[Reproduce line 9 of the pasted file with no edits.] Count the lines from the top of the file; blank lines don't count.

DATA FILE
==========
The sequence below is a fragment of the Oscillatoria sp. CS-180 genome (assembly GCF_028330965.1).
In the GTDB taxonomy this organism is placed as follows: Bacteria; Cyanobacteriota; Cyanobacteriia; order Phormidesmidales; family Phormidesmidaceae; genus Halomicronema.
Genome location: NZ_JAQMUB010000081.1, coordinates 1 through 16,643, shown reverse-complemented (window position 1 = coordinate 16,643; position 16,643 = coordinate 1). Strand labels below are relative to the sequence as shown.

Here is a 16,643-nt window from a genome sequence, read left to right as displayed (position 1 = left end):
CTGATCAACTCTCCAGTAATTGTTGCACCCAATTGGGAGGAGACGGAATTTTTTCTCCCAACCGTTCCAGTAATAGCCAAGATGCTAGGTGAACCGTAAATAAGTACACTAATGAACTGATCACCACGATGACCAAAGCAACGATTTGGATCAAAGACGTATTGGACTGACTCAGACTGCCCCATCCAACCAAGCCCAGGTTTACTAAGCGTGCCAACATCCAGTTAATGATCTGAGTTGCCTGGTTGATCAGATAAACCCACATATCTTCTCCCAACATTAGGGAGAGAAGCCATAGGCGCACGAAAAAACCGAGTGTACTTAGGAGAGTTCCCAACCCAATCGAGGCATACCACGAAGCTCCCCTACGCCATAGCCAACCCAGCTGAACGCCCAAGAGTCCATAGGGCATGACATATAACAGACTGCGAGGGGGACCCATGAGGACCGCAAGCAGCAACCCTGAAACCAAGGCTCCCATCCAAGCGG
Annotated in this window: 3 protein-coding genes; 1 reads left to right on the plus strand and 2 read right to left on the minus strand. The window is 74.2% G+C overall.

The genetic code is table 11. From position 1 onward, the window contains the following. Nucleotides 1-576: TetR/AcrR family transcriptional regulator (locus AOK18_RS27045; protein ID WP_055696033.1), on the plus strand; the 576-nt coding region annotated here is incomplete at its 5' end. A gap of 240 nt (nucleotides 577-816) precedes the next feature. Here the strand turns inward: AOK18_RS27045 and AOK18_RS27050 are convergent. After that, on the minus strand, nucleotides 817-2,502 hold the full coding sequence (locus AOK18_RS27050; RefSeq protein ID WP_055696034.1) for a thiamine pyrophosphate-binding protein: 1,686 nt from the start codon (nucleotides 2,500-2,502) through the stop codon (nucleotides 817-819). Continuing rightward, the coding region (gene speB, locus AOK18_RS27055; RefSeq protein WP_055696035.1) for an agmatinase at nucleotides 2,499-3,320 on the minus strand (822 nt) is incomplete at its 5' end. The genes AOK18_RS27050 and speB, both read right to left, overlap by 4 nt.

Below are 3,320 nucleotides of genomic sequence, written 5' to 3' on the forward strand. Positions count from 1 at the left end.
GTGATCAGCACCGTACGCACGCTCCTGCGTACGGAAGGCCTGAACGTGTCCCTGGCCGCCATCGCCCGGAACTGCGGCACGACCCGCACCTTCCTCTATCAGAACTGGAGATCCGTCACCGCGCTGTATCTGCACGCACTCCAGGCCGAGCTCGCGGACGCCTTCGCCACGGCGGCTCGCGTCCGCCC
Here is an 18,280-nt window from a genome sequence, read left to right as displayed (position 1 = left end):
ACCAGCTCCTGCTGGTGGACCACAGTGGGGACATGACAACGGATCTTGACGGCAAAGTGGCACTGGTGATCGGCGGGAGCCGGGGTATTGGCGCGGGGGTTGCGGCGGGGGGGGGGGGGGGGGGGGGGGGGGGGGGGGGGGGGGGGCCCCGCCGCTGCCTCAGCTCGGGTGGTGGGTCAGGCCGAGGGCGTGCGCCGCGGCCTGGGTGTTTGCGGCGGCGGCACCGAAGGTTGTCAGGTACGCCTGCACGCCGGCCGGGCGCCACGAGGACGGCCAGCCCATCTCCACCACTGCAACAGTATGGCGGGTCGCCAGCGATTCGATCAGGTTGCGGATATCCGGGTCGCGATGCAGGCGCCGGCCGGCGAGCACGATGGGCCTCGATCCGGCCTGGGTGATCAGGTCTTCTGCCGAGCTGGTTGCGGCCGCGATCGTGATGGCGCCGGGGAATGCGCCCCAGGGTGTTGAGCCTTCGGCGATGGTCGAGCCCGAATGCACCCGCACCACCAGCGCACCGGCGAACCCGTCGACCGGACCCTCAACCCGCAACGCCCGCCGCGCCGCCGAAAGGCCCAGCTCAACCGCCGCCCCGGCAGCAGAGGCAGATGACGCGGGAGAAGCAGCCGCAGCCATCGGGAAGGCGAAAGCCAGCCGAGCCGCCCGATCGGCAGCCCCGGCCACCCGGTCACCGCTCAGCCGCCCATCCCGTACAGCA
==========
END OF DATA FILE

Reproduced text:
GTGATCAGCACCGTACGCACGCTCCTGCGTACGGAAGGCCTGAACGTGTCCCTGGCCGCCATCGCCCGGAACTGCGGCACGACCCGCACCTTCCTCTATCAGAACTGGAGATCCGTCACCGCGCTGTATCTGCACGCACTCCAGGCCGAGCTCGCGGACGCCTTCGCCACGGCGGCTCGCGTCCGCCC